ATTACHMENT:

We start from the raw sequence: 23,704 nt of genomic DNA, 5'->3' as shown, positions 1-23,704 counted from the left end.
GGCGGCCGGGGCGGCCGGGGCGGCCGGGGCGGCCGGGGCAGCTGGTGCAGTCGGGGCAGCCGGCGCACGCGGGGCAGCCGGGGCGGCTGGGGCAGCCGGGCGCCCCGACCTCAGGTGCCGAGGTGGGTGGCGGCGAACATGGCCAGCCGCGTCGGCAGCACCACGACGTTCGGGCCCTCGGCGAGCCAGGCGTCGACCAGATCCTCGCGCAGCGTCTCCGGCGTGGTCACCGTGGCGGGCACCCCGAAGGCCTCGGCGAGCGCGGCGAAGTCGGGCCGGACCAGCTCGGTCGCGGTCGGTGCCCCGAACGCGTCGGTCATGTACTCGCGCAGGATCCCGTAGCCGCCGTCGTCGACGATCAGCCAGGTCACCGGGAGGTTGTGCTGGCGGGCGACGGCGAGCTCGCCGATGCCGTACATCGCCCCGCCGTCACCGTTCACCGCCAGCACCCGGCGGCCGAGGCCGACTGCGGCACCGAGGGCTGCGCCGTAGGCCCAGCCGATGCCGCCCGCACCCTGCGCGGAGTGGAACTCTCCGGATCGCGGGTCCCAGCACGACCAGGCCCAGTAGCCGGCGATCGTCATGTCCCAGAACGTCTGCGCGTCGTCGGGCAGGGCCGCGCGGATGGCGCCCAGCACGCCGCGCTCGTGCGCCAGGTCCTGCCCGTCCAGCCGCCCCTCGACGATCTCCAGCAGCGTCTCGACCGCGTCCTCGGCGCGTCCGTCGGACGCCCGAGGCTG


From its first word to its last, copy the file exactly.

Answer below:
We start from the raw sequence: 23,704 nt of genomic DNA, 5'->3' as shown, positions 1-23,704 counted from the left end.
GGCGGCCGGGGCGGCCGGGGCGGCCGGGGCGGCCGGGGCAGCTGGTGCAGTCGGGGCAGCCGGCGCACGCGGGGCAGCCGGGGCGGCTGGGGCAGCCGGGCGCCCCGACCTCAGGTGCCGAGGTGGGTGGCGGCGAACATGGCCAGCCGCGTCGGCAGCACCACGACGTTCGGGCCCTCGGCGAGCCAGGCGTCGACCAGATCCTCGCGCAGCGTCTCCGGCGTGGTCACCGTGGCGGGCACCCCGAAGGCCTCGGCGAGCGCGGCGAAGTCGGGCCGGACCAGCTCGGTCGCGGTCGGTGCCCCGAACGCGTCGGTCATGTACTCGCGCAGGATCCCGTAGCCGCCGTCGTCGACGATCAGCCAGGTCACCGGGAGGTTGTGCTGGCGGGCGACGGCGAGCTCGCCGATGCCGTACATCGCCCCGCCGTCACCGTTCACCGCCAGCACCCGGCGGCCGAGGCCGACTGCGGCACCGAGGGCTGCGCCGTAGGCCCAGCCGATGCCGCCCGCACCCTGCGCGGAGTGGAACTCTCCGGATCGCGGGTCCCAGCACGACCAGGCCCAGTAGCCGGCGATCGTCATGTCCCAGAACGTCTGCGCGTCGTCGGGCAGGGCCGCGCGGATGGCGCCCAGCACGCCGCGCTCGTGCGCCAGGTCCTGCCCGTCCAGCCGCCCCTCGACGATCTCCAGCAGCGTCTCGACCGCGTCCTCGGCGCGTCCGTCGGACGCCCGAGGCTG